Eliminate Unnecessary Stage Directions

Nat Russo Basics, How-To, Process, Writing 26 Comments

One of the best directors of the twentieth century, perhaps all time, had this to say:

Alfred Hitchcock was accused of many things in his day, but being “dull” was never one of them. The little dull bits known as “stage directions” that are cluttering your work are driving readers away. Let’s see how to avoid them.

What are stage directions?

If we’re told to avoid something, it usually helps to know what we’re supposed to look out for. Stage directions are small beats in your prose that seem, at first glance, like action beats. After all, it’s a character doing something. In reality, however, they often come across as “smack the reader over the head with the Hammer of Obvious” beats.
 
Here’s a list of common stage directions:
  • Reaching
  • Turning
  • Looking
  • Walking
  • Entering
  • Exiting
  • Glancing
  • Lifting
  • Pushing
  • Pulling
  • I can already feel my lids drooping from the sleep-inducing dullness of all the “ing” words, so I’m going to leave it with… “etc.”

 

Why should we avoid them?

Stage direction impacts your pacing directly by slowing it down wherever it appears. Take this small scene as an example:

“No, I won’t,” Jim said through a mouthful of spaghetti.

“You’d better,” Mike said. “It’s your ass on the line.”

“The only thing on the line is Bob’s reputation, and you know it. So does Bob, for that matter.”

“Bob doesn’t know I’m here.”

“You can’t break wind without Bob’s permission, and now you expect me to believe you’ve grown enough chest hair to approach me without him knowing about it?”

“Look, I –“

“Piss off.” Jim slammed the door as he left.

My one-syllable names notwithstanding, we have a tense situation here. We can see that Jim is a player of some sort, Bob wants him to do something, and Mike is some kind of lackey who usually doesn’t act independently. More importantly, however, the tension carries us from line to line. We practically skip over the “said”s to get to the next spoken word. We’re moving fast.

Now let’s completely destroy it with some stage direction. As we were imagining the scene in our minds (as the writer) there was a hell of a lot more eating going on. I think we need to make sure the reader is aware of this. So let’s completely beat them over the head with it for giggles. What do you say?

Warning: This is going to hurt your eyes (and your intelligence)…oh so much. Please humor me. [If you get tired before you reach the end, at least compare the final paragraph in this version with the final paragraph in the previous one.]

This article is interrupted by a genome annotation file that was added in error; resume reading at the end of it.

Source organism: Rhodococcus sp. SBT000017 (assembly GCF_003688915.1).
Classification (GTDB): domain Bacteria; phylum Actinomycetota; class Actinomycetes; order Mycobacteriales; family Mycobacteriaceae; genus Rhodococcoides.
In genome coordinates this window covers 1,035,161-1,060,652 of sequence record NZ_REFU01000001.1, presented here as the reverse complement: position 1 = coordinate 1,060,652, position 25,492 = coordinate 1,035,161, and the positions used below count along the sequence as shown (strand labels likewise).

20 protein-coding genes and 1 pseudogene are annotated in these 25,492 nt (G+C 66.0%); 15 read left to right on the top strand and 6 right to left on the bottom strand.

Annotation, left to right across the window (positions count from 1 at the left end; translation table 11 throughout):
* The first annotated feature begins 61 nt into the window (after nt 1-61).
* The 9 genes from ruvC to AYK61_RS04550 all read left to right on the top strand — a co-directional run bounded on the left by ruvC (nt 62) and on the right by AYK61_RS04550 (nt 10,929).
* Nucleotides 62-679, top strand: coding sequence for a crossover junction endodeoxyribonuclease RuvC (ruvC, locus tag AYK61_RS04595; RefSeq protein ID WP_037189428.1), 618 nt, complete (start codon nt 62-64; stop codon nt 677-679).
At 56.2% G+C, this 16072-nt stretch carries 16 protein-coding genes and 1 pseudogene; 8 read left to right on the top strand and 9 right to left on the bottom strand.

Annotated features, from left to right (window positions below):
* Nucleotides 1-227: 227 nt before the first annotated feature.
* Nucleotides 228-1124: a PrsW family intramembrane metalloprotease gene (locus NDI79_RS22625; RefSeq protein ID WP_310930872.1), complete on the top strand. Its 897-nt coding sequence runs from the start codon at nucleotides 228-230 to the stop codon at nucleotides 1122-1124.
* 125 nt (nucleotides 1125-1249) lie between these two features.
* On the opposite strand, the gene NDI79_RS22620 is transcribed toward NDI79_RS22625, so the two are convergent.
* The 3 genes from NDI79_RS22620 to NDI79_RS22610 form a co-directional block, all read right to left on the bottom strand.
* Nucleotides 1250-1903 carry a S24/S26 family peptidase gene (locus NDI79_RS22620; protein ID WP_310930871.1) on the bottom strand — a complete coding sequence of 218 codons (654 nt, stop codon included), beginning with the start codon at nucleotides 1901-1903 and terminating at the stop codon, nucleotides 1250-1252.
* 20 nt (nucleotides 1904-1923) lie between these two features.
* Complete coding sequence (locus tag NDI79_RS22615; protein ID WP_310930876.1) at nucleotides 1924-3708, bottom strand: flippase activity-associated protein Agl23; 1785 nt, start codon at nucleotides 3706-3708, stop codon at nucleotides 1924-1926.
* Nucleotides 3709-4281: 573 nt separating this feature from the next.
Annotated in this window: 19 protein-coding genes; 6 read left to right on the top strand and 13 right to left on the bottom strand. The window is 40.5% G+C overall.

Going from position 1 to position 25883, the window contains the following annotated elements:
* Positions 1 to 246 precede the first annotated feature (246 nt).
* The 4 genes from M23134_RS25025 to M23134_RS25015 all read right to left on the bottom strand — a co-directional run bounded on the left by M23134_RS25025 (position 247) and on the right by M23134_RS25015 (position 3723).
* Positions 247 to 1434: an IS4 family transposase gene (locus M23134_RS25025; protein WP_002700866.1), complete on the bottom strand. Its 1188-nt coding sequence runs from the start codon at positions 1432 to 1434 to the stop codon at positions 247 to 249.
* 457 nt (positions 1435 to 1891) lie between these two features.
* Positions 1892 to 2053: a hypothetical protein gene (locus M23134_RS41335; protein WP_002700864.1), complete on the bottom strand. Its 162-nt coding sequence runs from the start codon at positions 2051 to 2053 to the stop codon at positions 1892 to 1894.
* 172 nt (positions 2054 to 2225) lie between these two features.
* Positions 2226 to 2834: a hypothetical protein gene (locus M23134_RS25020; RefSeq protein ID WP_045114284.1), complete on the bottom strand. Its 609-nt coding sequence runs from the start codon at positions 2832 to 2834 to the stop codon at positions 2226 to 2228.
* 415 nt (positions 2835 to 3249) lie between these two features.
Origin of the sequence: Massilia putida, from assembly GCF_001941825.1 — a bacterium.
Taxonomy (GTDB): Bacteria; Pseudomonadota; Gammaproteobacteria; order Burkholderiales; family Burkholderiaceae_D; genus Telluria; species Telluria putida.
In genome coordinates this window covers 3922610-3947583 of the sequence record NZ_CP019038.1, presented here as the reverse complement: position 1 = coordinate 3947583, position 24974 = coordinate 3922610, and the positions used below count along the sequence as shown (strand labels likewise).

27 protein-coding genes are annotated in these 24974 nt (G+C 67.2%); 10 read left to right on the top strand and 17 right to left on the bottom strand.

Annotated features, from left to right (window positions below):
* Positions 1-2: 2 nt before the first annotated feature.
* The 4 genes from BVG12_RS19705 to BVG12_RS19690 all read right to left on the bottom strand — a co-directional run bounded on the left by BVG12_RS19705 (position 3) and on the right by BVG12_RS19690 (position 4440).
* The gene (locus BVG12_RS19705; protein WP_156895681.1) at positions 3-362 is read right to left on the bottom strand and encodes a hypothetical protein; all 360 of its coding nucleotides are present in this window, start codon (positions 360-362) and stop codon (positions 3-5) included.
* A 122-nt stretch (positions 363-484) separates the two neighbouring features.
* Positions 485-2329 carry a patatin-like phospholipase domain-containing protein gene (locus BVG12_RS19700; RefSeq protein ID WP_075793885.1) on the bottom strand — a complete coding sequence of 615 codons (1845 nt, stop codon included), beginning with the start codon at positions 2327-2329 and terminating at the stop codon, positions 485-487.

“No, I won’t,” Jim said through a mouthful of spaghetti. He reached for his napkin and wiped some sauce off his face. He put the napkin back down when he was finished.

“You’d better,” Mike said. He nearly toppled his wine glass as he reached for it and picked it up. “It’s your ass on the line.” He reached out and set the glass down, careful not to make the same mistake.

Jim swallowed some spaghetti so he could talk. “The only thing on the line is Bob’s reputation, and you know it.” He covered his mouth to stifle a burp from the acid reflux. “So does Bob, for that matter.” He reached out to put his fork down and picked up his wine glass. He lifted his elbow and tilted the glass to get a taste, then reached out to set the glass back down on the table next to his napkin.

“Bob doesn’t know I’m here.” Mike reached for his fork and picked it up. He shoveled a meatball into his face.

Jim exhaled sharply and needed to wipe his face again. He reached out and picked up his napkin and rubbed it over his lips. He set the napkin down and reached out to pick up his wine glass. “You can’t break wind without Bob’s permission.” He lifted his glass and took a sip. “And now you expect me to believe you’ve grown enough chest hair to approach me without him knowing about it?” He set his glass down and picked up his fork.

“Look, I –“

“Piss off,” Jim said. He put his glass down and pushed himself away from the table. He stood, pushed the chair back in, turned toward the door and started walking. When he arrived at the door, he reached down, grabbed the door knob, turned it, pulled the door open, stepped through, and gave the door a solid slam behind him.

If you’re anything like me, the only tension in this version was in controlling your desire to kill the writer. In all seriousness, though, do you see how this second version dragged on…and on…and on? All of the tension we had in the original version was completely bled out through unnecessary stage direction and extra beats.